Girl Rising is not a movie about oppression and victimhood. This is not to say that the nine girls that the movie stars have not faced staggering obstacles due to their gender, race, and class. These girls, who are representative of millions of girls worldwide, are survivors of natural disasters and national tragedies. They inhabit worlds where young girls are commoditized, over-worked, abused and silenced.
Suma, a young Nepalese woman, was sold into Kamaiya, a form of domestic slavery, at six years old. She was passed between masters, alternatively abused and ignored. Yasmin was raped in Cairo, and her attacker has yet to be apprehended or prosecuted. Since her rape, Yasmin has been engaged to marry. She’s thirteen. Girl Rising intersperses these stories with short segments that emphasize the challenges facing girls today. Young girls in fields hold up signs bearing startling statistics. To start, 33 millions fewer girls than boys are in primary schools worldwide. This education gap strongly correlates to the number of female AIDS victims in the world, as well as the percentage of women who are trafficked and the horrifying worldwide statistics on sexual assault. The movie makes the argument that girls who have educational opportunities are healthier and safer; they fuel their economies and have fewer and more literate children. Essentially, girls are one of the highest returning investments in the developing world.
Despite the obstacles that they face, the girls featured in this movie are not victims; they are writers, artists, and heroines. Each girl was paired with a female writer from her own country and given the opportunity to tell her own story. And each girl uses her time to reiterate her strength, determination, and total faith in education (and eventual women’s world domination). Amina, an Afghan girl who could not act in her own story due to safety concerns, explains, “I am a girl masked and muted.” But, still, she perseveres, insisting, “I am change.” All of these girls are heroines. Yasmin, unable to cope with her rape, imagines the assault as a cartoon in which she slashes her assailant, but mercifully lets him live. Suma, after she is freed, works with other girls in order to free other bonded young women throughout Nepal. Simultaneously, these girls explore their academic interests and creative passions; from the Freetown native who wants to be an astronaut to the young girl who paints fantastical images in her Indian slum. The message here is pretty clear: if these young women can accomplish so much with so little, imagine how much we can all do together.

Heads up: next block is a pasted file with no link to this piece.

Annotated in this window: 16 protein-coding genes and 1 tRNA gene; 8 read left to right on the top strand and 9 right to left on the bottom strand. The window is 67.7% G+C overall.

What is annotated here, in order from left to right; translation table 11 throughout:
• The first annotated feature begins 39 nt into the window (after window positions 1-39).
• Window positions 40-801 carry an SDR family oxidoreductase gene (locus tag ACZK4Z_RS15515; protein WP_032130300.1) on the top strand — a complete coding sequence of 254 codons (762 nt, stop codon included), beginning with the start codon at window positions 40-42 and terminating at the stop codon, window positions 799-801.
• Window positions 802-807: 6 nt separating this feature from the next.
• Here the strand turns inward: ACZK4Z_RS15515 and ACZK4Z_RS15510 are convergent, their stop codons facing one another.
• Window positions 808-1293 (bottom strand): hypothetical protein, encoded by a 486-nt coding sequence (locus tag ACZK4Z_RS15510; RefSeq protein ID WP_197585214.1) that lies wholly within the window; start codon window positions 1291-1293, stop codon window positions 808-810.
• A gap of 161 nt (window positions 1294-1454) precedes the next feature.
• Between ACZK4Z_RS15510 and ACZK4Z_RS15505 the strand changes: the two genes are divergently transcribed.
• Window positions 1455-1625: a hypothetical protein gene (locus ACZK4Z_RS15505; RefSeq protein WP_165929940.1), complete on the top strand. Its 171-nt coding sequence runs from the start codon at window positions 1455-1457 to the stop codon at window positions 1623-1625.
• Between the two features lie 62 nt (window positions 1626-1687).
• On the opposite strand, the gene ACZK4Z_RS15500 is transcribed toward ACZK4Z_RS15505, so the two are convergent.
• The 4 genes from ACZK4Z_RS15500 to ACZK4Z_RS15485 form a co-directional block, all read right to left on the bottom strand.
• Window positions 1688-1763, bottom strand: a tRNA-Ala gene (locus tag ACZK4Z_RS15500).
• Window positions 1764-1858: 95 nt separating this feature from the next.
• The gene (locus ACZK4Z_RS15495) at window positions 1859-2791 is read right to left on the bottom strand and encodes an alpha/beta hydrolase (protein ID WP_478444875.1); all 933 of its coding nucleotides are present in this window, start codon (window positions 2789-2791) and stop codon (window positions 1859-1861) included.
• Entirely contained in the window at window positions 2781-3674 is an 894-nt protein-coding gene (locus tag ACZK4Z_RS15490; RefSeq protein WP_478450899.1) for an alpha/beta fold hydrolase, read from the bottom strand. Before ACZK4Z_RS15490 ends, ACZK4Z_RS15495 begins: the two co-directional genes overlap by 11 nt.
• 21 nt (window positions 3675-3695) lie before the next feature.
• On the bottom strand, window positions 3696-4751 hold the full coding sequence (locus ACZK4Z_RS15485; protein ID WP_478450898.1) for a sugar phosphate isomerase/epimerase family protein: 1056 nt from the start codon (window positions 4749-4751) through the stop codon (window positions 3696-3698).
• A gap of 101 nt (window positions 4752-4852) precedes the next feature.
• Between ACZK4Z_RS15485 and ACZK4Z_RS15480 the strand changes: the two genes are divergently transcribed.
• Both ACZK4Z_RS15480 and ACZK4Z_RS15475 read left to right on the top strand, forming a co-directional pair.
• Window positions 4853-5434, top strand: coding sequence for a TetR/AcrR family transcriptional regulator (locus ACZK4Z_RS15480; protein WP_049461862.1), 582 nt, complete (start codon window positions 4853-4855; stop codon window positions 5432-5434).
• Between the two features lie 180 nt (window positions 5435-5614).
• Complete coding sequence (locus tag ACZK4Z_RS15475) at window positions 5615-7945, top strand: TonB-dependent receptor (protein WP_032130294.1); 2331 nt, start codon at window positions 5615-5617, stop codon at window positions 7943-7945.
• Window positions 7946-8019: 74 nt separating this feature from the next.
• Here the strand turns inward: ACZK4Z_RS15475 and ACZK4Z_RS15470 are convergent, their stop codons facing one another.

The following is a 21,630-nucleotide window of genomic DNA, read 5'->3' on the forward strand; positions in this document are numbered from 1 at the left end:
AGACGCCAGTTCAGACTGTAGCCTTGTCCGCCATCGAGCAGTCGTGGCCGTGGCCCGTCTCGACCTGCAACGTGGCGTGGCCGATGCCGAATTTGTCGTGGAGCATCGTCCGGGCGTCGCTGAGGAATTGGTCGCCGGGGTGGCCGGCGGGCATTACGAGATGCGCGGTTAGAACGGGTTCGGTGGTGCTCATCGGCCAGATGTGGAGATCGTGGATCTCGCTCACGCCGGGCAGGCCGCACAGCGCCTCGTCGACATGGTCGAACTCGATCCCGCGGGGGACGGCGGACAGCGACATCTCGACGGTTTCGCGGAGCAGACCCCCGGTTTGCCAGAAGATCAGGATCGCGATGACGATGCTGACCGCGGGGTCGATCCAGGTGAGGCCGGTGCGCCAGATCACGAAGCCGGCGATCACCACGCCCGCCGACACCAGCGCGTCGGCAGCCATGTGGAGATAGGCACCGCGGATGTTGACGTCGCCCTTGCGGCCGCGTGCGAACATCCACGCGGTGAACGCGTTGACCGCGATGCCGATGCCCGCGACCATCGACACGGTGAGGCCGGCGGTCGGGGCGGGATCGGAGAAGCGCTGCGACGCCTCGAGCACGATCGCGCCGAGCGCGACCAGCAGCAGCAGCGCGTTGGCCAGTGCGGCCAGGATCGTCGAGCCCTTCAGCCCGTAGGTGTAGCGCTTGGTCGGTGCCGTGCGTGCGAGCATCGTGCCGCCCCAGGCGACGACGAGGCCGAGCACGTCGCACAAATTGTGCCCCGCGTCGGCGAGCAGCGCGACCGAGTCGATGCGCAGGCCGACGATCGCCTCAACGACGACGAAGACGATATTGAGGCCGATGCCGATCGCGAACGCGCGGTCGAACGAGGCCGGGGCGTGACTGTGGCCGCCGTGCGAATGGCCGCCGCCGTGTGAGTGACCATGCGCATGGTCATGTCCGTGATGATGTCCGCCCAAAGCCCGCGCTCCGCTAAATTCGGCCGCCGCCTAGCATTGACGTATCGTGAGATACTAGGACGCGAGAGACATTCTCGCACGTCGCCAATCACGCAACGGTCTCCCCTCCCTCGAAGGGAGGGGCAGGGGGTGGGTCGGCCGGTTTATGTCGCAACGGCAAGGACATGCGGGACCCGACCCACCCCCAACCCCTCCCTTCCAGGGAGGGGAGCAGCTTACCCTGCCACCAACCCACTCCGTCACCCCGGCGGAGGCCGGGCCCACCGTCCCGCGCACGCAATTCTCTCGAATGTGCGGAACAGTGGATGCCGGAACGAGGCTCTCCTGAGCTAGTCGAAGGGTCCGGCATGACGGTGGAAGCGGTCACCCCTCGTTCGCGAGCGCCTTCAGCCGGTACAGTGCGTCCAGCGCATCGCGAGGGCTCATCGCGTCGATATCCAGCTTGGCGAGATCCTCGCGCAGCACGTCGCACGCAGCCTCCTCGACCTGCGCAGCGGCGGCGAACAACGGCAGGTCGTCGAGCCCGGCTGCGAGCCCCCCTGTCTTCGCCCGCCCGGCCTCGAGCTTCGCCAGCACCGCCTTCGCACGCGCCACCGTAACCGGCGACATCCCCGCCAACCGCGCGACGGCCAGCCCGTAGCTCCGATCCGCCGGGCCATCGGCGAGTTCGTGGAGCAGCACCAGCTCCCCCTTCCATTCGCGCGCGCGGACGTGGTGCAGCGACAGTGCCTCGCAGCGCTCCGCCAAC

This creed resonates throughout Girl Rising, which is the centerpiece of the 10x10 global campaign to educate and empower girls. The 10x10 fund supports non-profit leaders in girls’ education worldwide. The film, which premiered last night in New York at the Paris Theater, will be showing at Cinema Village in New York and the Laemmle Theatre in Los Angeles through March 15th. 438 screenings have been organized nationwide, and 10x10 is hoping to crowd source the movie into hundreds of local theaters. The film will also be broadcast on CNN this summer. It’s apt that a movie about the redemptive power of bonds between women (between girls across the world, the female writers who helped them craft their stories, and the celebrities who agreed to narrate the tales) is relying on grassroots organization and public demand. In honor of International Women’s Day tomorrow, you should definitely try to see this movie—in addition to giving you goose bumps, it might also inspire you to take action and, you know, change the world.
Images Via 10x10